How to Tune Your GuzhengMay 6, 2019
Chinese Ensemble National Day CoversAugust 15, 2019
Mastering the Art of Tuning Zhongruan, Liuqin, and Pipa: A Comprehensive Guide
Welcome back to another enlightening “How-To” session! Today, we’re diving into the realm of tuning the Zhongruan, Liuqin, and Pipa—three captivating string instruments that captivate with their unique tones. Ever wondered how these instruments stay perfectly in tune or what pitches they’re tuned to? We’re here to unravel the mystery and provide you with all the essential tuning insights.
Tuning these instruments isn’t as daunting as it may seem. Similar to tuning the Guzheng, all you require are a chromatic tuner, picks/faux nails, and a basic understanding of standard tuning for each of these instruments.
Let’s begin by acquainting ourselves with the strings. When you hold the instrument, the string farthest to the right, which happens to be the thickest, is labelled the “4th string.” Moving leftwards, you’ll find the “3rd string,” “2nd string,” and finally, the “1st string.”
Now, let’s delve into the standard tuning for each instrument:
Zhongruan & Liuqin:
- Zhongruan: G2, D3, G3, D4
- Liuqin: G3, D4, G4, D5 (an octave higher than Zhongruan)
- Pipa: A2, D3, E3, A3
The numerical value behind the alphabet lets you know in what range (how low or how high) the notes are. Middle C is C4, so you can use that as a reference to know if you’re tuning too much or too little.
Understanding the peg placements and their corresponding strings is crucial. The Zhongruan has mechanical tuning pegs similar to a guitar, while the Liuqin and Pipa have different peg arrangements. We’ve included some images below to illustrate each instrument’s peg placement for your convenience.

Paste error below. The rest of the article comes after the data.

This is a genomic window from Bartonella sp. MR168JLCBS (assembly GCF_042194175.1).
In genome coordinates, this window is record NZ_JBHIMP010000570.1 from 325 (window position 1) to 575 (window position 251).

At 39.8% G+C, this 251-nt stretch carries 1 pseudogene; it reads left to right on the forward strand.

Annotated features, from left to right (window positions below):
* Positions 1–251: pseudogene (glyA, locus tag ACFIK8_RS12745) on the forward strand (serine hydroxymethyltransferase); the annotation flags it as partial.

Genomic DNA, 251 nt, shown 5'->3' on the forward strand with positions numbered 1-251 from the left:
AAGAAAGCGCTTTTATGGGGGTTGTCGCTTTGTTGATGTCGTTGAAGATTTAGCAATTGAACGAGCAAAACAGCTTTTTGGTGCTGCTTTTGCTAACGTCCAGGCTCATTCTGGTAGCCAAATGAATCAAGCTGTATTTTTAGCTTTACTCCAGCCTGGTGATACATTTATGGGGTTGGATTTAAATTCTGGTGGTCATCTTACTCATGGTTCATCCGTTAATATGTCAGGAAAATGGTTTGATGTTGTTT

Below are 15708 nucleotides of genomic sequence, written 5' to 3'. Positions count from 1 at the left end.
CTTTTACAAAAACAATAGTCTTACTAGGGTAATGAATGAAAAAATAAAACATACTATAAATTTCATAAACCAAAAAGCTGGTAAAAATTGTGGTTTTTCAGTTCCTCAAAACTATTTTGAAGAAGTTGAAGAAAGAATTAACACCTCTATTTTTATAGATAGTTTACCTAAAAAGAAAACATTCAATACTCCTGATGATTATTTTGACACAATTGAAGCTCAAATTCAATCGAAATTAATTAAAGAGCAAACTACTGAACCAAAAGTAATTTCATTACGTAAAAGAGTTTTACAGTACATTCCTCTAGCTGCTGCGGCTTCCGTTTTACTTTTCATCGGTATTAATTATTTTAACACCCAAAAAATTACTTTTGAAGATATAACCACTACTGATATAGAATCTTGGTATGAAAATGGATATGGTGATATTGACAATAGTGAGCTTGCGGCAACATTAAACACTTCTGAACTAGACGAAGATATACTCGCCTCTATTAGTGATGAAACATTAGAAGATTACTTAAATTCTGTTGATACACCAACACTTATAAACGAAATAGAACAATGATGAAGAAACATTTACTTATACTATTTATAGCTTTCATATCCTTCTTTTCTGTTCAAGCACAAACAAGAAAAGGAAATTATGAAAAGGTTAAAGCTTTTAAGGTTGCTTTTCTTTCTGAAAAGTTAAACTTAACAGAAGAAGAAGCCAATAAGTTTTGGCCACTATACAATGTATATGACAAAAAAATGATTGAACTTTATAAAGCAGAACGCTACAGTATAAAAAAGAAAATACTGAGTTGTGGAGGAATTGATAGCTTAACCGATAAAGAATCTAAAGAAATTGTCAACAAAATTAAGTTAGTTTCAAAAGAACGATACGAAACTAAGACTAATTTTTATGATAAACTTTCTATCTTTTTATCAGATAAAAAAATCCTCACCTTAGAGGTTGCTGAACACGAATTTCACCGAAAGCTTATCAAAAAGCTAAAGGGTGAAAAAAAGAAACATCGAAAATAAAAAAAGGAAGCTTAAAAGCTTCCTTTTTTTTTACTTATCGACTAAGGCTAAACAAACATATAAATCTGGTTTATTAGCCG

When it comes to tuning, turning the pegs anti-clockwise tightens the strings, raising the note’s pitch. For a more detailed explanation of scales and the tuning process, you can refer to our Guzheng tuning video [here]!
Tuning the Zhongruan is relatively straightforward. Let’s move on to the Liuqin, which boasts a unique feature: four fine adjusters located at the instrument’s bottom end. These adjusters are crucial, especially considering the Liuqin strings are more delicate. Turning these fine adjusters down raises the pitch. Tuning the Liuqin (and Pipa) involves pushing the pegs while tuning, ensuring a more secure adjustment. You can watch our instructional video at the end of this post to observe this process.
One handy tip for tuning these plucking instruments is that if you find your strings slightly too high, you can gently pull the strings to adjust. Yes, you read that right—pulling the strings can help fine-tune the pitch.
We’ve prepared the instructional video above detailing the tuning process for each instrument, so feel free to check it out for a more comprehensive understanding.
And there you have it! Enjoy the video and stay tuned for more informative content in our next video! If you have any further inquiries or need assistance with tuning Chinese instruments, don’t hesitate to reach out. Happy tuning!